The Saugeen River is located in southern Ontario, Canada, flowing generally north-west about 160 kilometres (99 mi) before exiting into Lake Huron. The river is navigable for some distance, and was once an important barge route. Today the river is best known for its fishing and as a canoe route.
The river's name comes from an Ojibwa language word Zaagiing, meaning outlet.
The river is split in two for most of its length, with the South and North Saugeens both being formed from a number of smaller branches starting south-west of Owen Sound. The two main branches meet about 24 kilometres (15 mi) south-southeast of its exit into Lake Huron, at Southampton.
Hungerford's crawling water beetle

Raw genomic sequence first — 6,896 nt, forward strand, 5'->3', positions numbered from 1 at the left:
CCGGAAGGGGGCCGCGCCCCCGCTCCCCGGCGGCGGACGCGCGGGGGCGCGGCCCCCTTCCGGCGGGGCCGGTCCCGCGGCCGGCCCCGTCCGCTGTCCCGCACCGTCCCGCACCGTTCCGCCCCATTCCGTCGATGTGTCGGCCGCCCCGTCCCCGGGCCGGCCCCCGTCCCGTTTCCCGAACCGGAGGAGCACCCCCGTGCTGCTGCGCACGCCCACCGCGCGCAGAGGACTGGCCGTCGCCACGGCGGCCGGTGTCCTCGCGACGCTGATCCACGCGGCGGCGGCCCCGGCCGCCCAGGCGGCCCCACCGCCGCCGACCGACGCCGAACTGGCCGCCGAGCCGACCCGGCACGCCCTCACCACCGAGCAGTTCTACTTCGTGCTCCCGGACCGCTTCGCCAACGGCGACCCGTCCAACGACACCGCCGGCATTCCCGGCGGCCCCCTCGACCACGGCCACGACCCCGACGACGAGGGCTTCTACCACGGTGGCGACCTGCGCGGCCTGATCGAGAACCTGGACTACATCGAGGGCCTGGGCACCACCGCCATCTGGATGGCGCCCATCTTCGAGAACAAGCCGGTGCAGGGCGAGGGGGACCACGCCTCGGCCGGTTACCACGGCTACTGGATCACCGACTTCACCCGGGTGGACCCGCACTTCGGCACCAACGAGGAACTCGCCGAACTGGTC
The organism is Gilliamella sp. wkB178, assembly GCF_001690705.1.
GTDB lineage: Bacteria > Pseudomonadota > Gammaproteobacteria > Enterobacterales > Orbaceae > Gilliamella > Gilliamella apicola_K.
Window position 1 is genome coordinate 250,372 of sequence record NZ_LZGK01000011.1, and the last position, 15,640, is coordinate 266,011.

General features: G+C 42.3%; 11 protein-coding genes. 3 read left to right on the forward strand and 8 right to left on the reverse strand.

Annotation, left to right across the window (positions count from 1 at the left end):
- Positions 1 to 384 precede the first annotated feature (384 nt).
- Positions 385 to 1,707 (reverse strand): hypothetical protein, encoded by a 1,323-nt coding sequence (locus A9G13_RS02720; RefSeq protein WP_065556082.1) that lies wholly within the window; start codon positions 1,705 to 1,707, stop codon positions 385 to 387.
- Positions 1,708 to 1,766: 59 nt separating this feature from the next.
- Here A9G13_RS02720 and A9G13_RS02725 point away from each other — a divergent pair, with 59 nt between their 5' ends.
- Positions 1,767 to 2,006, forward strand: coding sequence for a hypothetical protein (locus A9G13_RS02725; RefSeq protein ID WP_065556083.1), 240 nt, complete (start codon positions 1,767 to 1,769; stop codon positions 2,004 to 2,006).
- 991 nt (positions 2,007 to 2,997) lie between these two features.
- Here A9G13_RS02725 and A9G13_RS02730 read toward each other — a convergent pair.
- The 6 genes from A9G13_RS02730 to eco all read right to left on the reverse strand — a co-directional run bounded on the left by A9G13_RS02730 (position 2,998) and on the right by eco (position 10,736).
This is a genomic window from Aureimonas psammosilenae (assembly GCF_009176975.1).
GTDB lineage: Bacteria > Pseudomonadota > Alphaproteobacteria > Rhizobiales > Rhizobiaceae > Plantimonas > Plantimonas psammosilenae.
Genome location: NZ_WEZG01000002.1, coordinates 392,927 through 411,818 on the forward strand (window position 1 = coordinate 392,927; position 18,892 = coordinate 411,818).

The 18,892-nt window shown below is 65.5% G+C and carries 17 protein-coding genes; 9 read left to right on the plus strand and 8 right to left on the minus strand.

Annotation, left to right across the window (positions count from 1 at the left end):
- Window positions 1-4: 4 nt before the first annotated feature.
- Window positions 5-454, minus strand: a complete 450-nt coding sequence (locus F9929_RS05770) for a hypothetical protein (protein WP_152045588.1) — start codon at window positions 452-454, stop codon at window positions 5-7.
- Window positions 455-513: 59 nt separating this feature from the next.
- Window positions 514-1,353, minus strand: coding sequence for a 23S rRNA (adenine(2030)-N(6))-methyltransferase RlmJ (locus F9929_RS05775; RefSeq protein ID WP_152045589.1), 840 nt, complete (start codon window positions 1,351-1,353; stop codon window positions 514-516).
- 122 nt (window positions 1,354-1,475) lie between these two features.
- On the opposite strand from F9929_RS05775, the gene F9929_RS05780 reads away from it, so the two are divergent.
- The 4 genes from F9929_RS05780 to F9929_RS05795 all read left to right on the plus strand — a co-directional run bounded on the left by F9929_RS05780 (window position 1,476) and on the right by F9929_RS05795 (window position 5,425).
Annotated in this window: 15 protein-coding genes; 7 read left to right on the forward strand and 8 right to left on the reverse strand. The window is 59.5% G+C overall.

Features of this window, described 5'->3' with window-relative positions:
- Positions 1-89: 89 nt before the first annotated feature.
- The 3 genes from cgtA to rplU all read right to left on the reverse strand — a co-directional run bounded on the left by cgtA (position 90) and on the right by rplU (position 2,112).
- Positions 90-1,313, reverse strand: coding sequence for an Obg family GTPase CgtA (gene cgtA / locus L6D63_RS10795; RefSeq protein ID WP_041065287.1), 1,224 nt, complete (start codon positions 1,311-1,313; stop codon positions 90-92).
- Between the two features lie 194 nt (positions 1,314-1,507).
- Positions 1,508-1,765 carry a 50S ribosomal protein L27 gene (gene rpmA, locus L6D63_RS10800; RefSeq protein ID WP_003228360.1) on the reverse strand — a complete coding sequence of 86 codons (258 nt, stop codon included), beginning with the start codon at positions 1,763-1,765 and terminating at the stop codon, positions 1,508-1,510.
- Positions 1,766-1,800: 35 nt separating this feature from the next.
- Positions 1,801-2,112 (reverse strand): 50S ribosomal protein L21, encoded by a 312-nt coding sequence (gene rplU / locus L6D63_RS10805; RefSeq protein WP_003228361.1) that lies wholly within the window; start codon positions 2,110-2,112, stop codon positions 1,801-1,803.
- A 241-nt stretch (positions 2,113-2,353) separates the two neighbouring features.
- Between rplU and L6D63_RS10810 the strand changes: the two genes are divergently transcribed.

The North Saugeen River is home to one of the most critically endangered of all insects: the Hungerford's crawling water beetle. In fact, the only known population of Hungerford's crawling water beetles outside of the United States were discovered near Scone in Bruce County, Ontario. In 1986, 42 beetles were identified at a site downstream from a dam there. An unspecified number of beetles were last recorded in 2001, but surveys in 2002 uncovered no specimens. As a result, the status of this population of Hungerford's crawling water beetles is uncertain at present.
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